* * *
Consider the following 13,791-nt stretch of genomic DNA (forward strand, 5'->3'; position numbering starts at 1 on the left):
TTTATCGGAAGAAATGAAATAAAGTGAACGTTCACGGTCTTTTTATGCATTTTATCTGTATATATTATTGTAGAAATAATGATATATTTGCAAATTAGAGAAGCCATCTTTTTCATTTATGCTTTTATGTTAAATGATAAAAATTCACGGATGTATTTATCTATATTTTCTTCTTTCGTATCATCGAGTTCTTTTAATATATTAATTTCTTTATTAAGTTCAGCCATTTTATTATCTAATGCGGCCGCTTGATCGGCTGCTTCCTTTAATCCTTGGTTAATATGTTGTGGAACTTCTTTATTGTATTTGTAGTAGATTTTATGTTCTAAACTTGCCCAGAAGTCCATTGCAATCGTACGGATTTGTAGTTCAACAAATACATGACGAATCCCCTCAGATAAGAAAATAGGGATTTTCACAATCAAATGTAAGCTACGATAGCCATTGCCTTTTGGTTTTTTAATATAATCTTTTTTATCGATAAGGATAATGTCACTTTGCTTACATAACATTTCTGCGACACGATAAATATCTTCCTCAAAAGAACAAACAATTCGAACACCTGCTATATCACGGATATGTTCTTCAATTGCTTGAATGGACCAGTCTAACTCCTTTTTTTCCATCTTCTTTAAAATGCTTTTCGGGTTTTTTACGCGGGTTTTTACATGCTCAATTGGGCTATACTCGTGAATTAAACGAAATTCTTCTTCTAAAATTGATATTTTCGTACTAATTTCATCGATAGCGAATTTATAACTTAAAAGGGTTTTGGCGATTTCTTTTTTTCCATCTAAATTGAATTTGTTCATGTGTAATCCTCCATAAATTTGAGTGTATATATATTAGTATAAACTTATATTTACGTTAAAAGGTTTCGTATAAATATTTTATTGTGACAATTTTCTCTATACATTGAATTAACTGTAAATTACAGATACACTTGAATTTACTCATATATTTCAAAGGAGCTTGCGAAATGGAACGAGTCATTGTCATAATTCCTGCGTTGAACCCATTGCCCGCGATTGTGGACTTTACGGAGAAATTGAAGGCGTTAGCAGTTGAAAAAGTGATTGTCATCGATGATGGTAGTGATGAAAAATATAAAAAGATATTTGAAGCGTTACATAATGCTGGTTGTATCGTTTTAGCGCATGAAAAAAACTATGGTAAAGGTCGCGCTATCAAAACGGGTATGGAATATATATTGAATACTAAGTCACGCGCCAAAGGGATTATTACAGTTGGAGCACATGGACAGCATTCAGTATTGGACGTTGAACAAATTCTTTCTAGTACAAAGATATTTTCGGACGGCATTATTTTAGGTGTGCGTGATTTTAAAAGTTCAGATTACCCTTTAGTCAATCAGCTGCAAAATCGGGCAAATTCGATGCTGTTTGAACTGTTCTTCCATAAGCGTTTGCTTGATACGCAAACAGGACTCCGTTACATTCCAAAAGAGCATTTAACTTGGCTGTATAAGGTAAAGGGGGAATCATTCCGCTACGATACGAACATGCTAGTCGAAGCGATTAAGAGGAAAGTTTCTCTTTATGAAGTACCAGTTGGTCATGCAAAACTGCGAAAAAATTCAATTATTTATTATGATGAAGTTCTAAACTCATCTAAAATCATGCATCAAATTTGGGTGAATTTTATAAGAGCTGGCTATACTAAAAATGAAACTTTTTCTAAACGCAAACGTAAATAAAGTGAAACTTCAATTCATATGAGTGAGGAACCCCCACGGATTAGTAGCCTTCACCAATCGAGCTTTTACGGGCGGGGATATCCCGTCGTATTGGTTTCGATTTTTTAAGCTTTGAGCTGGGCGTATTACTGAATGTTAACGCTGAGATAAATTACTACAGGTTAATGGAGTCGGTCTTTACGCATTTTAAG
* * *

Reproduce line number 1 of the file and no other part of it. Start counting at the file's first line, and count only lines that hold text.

Consider the following 13,791-nt stretch of genomic DNA (forward strand, 5'->3'; position numbering starts at 1 on the left):